Wednesday, May 11, 2011

Review: Dreadfully Ever After by Steve Hockensmith

Reviewed by Meagan

Published: 2011

It's about: In 2009, the Undead gained new life when Quirk Books began publishing mashup stories that combined literary classics with various mythical or otherwise unlikely creatures. The first of these combinations was entitled Pride and Prejudice and Zombies. Despite the truly terrible plot, the adaptation achieved astronomical levels of success including being #27 on's bestseller list and #3 on the New York Times bestseller list (at least that's what Wikipedia says :). The popularity of Elizabeth Bennet as zombie hunter prompted first a sequel entitled Pride and Prejudice: Dawn of the Dreadfuls, published in 2010, and then this newest addition as the third in the trilogy. As the novel begins, Elizabeth and Darcy have enjoyed four years of married life, but the social customs that dictate that a married woman cannot hunt zombies has Elizabeth in a bit of a blue mood. Luckily for her, Darcy promptly gets himself bitten and Elizabeth is forced to trust him to the care of Lady Catherine De Bourgh and travel to London to seek a possible cure before it's too late. Mr. Bennet, Kitty, Mary, several ninjas, a man in a dog-drawn box on wheels, and King George III all feature in the adventure.

I thought: So I'll admit that when I first heard of these Jane Austen mashups a couple years ago, I was pretty dismissive. The idea was so utterly ridiculous I couldn't even work up enough energy to be incensed about Jane's words being subjected to such treatment. I would obviously never read such trash so I shrugged my shoulders and promptly forgot about them. However, in the following months, several friends whose opinions I respect mentioned reading these collaborations and remarked on their surprise at actually enjoying them. I remained disbelieving, but enough of a seed was planted in my mind that when the opportunity arose to review the newest work, I jumped on it.

I had grand plans to read at least Pride and Prejudice and Zombies before attempting the sequel, but time and the surprisingly long waiting list at my local library put an end to them, so I just took a deep breath and jumped in. And you know what? Hilarious. As I began reading, I turned the bottom corner up on pages with passages I found particularly entertaining, but quickly found that I was marking almost every page! As a lover of all things Jane Austen, I am always looking for a satisfying continuance of Elizabeth and Darcy's story, but have yet to only find attempts that are at best mediocre and at worst so odious I literally threw the book across the room in disgust. At last! Here was a sequel that passed muster! Sure there are some problems. Why in the world would Mr. Bennet's Christian name be Oscar? And I think the author misread Mary's quelling interjections in the Austen's original work. To me they were based on a rigorously religious and devout disposition but in this novel she is portrayed as a raging feminist. Kitty does well for herself though, and I was glad to see her become her own person once removed from Lydia's obnoxiously overpowering shadow.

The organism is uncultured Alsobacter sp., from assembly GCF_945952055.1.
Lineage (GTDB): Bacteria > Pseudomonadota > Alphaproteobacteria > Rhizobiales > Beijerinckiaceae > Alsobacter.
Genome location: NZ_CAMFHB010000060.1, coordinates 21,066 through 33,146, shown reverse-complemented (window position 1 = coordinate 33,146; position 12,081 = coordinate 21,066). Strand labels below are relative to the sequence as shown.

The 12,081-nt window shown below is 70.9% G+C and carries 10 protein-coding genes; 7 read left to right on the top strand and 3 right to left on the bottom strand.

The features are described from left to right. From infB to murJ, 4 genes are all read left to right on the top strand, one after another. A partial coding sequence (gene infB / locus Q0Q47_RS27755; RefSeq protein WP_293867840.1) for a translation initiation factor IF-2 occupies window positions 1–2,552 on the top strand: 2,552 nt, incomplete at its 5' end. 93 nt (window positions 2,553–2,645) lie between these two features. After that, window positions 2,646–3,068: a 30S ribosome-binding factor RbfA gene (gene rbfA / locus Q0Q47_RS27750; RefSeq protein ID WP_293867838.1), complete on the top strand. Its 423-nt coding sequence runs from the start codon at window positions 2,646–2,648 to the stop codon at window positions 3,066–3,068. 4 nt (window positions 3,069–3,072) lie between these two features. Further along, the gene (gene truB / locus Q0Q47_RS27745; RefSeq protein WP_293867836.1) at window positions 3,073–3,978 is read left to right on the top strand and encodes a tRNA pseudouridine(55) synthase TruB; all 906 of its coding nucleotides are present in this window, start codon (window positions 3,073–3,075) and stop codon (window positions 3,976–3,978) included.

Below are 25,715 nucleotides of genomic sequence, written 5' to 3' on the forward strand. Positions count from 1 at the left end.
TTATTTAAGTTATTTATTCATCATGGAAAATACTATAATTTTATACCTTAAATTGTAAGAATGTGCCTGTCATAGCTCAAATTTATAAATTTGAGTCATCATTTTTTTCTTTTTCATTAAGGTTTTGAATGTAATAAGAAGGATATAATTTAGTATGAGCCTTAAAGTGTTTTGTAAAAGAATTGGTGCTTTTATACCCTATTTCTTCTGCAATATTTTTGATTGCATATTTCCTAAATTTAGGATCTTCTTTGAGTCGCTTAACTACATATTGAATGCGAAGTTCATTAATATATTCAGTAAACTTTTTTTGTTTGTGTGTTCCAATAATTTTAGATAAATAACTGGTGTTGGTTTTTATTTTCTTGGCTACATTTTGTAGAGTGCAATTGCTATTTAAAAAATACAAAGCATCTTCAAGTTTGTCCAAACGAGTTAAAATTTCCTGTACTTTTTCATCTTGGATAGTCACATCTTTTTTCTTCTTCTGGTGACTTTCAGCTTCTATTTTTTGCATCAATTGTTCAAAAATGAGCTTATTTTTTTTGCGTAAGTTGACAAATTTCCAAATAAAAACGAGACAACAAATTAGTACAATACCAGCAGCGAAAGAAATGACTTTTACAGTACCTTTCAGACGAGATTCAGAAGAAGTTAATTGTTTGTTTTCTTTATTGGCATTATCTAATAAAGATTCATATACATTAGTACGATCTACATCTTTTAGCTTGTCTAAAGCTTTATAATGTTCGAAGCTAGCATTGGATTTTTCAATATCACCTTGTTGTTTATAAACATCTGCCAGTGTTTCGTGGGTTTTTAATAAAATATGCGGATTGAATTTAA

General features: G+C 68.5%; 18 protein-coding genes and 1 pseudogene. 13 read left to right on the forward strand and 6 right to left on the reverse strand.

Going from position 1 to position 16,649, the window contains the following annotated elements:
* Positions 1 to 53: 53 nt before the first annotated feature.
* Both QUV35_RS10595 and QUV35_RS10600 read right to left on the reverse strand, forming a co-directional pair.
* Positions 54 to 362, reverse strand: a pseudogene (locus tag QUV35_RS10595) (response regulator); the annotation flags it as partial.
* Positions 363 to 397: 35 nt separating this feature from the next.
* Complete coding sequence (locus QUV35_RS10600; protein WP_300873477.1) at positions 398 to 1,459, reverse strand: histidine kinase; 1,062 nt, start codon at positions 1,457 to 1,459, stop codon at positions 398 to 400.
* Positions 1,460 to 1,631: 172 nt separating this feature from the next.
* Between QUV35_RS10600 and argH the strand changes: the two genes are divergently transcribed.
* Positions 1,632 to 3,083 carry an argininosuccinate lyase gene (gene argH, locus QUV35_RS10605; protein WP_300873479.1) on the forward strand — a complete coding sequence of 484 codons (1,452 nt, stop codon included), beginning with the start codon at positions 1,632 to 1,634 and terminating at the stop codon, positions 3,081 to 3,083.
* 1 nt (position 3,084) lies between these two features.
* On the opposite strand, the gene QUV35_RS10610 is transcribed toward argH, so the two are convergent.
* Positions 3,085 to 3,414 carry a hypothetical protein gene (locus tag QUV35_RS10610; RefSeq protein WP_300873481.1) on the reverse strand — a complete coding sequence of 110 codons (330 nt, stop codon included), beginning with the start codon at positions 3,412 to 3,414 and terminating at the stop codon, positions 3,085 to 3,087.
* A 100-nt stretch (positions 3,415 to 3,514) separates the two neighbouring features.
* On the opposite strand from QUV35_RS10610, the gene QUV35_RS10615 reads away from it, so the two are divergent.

Of course the entire story is ridiculously implausible. Of course every character, action, and description has to be taken completely superficially. Approaching the story with any degree of seriousness will only bring you pain. But somehow the utter lack of legitimacy works for me. If I were to write a book portraying the least likely scenario of Elizabeth and Darcy's married life, I doubt it would look much different than this novel. And yet, this novel is the least noxious depiction of that life that I have ever come across.

Verdict: Stick it on the shelf or Rubbish Bin? In between. I had a ball reading this one, and have since checked out the first two in the series and have a hold on Sense and Sensibility and Sea Monsters, but I have a feeling these are more of a one-time indulgence. Although it might be entertaining to watch people's reactions when they see this novel shoved between Jane Austen and Henry James...

Reading Recommendations: Although I didn't read Pride and Prejudice and Zombies before reading Dreadfully Ever After I think it would have helped a little if I had. There are quite a few allusions to plot lines and actions from the previous books that I could somewhat understand, but I'm sure would make much more sense with the right context.

Warnings: The violence in this book is very straightforward and no-nonsense, but there is a great deal of butchery and braining going on so if that doesn't appeal to you I'd move on to something else...

Favorite excerpts: Like I said before, there were tons of great lines, but here's a sampling of what to expect:

"They were a motley assortment, fresh next to rancid, rag-shrouded beside fashionably clothed, all united in the democracy of death."

"Dead flesh lay ahead. The kind that gets up and walks around and tries to make more dead flesh."

"When he regained consciousness, he started the process over. He stood, shuffled, fainted, stood, shuffled, found his clothes, fainted, stood, put on his trousers, fainted, put on his shirt, didn't faint, put on his waistcoat, didn't faint, put on his stockings, didn't faint, picked up his coat, fainted, stood, picked up his coat, fainted, stood,  and finally decided he could live without the coat. After much (but faintless) effort, he had on his shoes and cravat and was at last ready to leave the little tomb in which he'd be interred for so long."

What I'm reading next: Maisie Dobbs